“At Pluralsight, we take growth seriously. Which is why we offer a six-month long mentorship program for all of our employees. Our mentorship program is facilitated bi-annually by Women@Pluralsight, one of our Employee Resource Groups (ERGs) and aims to empower participants to recognize their full potential. We intentionally pair mentors and mentees to create connections that encourage the development of skills crucial to success, and foster personal and professional growth. In our most recent cycle we paired nearly 200 participants and have plans to continue growing that number. Because at Pluralsight, your growth is our growth, and vice versa.”
Learn more about Pluralsight here.
“At Yelp, we value and actively foster an environment focused on learning and development. There are a variety of mentorship opportunities available, such as:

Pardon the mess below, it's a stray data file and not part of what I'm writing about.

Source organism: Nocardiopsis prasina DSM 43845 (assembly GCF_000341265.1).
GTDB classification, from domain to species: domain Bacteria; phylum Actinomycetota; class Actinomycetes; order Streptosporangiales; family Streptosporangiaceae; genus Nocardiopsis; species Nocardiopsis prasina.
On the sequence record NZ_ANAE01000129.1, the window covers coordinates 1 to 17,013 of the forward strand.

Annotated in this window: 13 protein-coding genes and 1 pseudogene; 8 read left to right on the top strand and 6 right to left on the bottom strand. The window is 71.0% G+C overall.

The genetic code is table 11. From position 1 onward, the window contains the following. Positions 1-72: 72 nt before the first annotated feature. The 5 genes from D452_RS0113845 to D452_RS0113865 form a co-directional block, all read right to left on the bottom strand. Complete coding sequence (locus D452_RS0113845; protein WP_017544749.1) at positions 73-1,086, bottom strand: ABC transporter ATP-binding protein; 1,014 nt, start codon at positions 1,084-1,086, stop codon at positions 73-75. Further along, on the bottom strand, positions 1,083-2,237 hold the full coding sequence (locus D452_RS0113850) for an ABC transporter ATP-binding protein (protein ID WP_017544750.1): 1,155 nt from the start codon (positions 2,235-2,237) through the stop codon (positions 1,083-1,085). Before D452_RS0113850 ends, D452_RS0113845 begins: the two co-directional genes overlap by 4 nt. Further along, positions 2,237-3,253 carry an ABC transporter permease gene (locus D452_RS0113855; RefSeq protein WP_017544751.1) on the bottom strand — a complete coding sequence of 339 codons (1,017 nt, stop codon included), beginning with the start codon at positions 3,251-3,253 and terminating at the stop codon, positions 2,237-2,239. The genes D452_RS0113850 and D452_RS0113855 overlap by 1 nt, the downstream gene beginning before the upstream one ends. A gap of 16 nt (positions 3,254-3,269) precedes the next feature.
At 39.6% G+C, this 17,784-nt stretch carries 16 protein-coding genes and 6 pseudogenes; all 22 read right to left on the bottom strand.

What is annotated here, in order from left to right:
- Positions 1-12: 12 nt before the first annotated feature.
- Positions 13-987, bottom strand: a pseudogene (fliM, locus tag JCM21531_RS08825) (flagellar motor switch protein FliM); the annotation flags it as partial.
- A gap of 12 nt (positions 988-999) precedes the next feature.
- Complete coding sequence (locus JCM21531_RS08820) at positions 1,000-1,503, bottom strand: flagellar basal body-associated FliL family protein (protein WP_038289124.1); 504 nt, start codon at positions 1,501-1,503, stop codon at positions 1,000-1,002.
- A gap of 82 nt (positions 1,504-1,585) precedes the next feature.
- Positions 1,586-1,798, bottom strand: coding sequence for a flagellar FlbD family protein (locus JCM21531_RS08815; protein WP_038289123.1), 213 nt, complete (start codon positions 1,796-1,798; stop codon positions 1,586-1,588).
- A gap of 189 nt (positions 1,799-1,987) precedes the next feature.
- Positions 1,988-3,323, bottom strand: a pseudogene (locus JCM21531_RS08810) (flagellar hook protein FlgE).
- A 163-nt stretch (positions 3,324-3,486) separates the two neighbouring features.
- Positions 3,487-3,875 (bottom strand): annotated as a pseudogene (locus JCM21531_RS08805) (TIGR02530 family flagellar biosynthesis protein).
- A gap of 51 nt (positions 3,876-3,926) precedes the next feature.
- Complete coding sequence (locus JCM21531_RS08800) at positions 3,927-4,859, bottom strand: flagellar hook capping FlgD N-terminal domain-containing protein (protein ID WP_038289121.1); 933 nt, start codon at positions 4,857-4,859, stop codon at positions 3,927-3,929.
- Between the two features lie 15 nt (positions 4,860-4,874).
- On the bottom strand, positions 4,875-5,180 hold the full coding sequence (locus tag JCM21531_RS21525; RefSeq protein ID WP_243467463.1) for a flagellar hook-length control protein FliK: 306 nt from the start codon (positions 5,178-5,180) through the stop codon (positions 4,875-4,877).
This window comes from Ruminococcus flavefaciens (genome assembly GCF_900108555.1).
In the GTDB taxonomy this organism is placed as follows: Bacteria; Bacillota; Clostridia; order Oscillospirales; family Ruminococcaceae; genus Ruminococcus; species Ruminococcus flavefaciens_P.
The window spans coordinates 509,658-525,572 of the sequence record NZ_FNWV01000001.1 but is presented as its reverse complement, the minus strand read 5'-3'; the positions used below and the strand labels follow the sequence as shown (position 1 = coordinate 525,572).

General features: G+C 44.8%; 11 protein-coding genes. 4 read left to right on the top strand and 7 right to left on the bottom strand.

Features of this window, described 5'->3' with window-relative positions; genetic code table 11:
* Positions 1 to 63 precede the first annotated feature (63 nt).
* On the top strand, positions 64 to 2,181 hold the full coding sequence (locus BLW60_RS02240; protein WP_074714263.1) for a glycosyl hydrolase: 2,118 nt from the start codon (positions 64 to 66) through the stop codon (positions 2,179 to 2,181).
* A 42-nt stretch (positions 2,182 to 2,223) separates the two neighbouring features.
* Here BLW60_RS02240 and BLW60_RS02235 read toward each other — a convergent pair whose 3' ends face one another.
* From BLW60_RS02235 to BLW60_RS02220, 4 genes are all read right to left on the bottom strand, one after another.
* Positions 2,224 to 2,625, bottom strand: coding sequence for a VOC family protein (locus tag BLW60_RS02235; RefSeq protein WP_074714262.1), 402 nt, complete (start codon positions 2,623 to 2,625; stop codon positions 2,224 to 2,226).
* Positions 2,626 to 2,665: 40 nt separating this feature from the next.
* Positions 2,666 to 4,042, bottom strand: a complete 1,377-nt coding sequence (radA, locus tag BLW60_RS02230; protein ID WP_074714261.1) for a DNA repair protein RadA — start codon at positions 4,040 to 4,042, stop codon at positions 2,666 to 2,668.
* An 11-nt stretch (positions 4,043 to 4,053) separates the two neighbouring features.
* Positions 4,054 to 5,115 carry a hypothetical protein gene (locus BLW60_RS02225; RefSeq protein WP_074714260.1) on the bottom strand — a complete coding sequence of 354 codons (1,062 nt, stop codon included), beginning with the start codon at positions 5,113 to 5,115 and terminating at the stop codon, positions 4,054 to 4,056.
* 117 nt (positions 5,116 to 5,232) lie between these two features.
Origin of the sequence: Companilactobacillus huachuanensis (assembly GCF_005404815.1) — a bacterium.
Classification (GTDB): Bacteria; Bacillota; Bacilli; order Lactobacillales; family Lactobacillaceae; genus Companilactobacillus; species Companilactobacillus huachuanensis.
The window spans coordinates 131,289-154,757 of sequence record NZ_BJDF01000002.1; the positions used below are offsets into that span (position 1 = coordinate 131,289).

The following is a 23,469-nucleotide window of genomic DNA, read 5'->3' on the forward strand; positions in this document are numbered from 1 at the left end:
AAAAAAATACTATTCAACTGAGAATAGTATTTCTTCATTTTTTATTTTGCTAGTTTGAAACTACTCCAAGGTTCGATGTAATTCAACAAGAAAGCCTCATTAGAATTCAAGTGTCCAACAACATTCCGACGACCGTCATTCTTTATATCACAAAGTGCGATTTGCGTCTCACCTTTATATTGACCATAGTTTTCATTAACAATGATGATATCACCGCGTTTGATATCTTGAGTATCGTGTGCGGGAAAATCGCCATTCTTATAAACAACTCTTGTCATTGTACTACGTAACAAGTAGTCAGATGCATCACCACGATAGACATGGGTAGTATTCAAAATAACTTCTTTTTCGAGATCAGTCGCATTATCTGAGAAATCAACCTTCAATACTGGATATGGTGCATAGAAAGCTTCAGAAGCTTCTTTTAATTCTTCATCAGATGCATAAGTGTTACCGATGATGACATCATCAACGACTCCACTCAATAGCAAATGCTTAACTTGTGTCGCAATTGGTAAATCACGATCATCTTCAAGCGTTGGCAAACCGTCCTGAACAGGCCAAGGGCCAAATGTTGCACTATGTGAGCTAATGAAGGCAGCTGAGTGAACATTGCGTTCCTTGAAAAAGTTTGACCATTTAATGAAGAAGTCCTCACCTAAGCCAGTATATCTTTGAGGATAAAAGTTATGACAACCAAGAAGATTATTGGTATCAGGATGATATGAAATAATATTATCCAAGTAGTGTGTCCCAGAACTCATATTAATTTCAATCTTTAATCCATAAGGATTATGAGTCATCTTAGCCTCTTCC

- New Hire Mentors — new employees are paired with a team mentor to help them onboard and get settled in.
- Engineering Mentorship Program — any IC engineer can sign up to become or get a mentor within Yelp Engineering.
- Manager Mentorship Program — new engineering managers or proto-managers can get support from experienced managers at Yelp.
- Awesome Women in Engineering — This employee resource group’s mentorship program helps AWE members find mentors or mentee within the group.”
Learn more about Yelp here.
“At Turo, we help each other. We collaborate. We challenge each other. And we create the tools to succeed independently and as a team.
When you join Turo engineering, you’re assigned a mentor, a reliable, single point-of-contact to help you set up your environment, navigate the codebase, and acclimate to Turo’s culture and workplace. Mentors have a great responsibility to ensure new Turists feel welcome, offer encouragement, and provide advice and guidance on complex matters of systems and architecture. Engineers who demonstrate our core values of efficiency, pioneering, and being down-to-earth and supportive have an opportunity to mentor new engineers. Mentoring engineers is a great way to build the skills necessary to further your career at Turo.”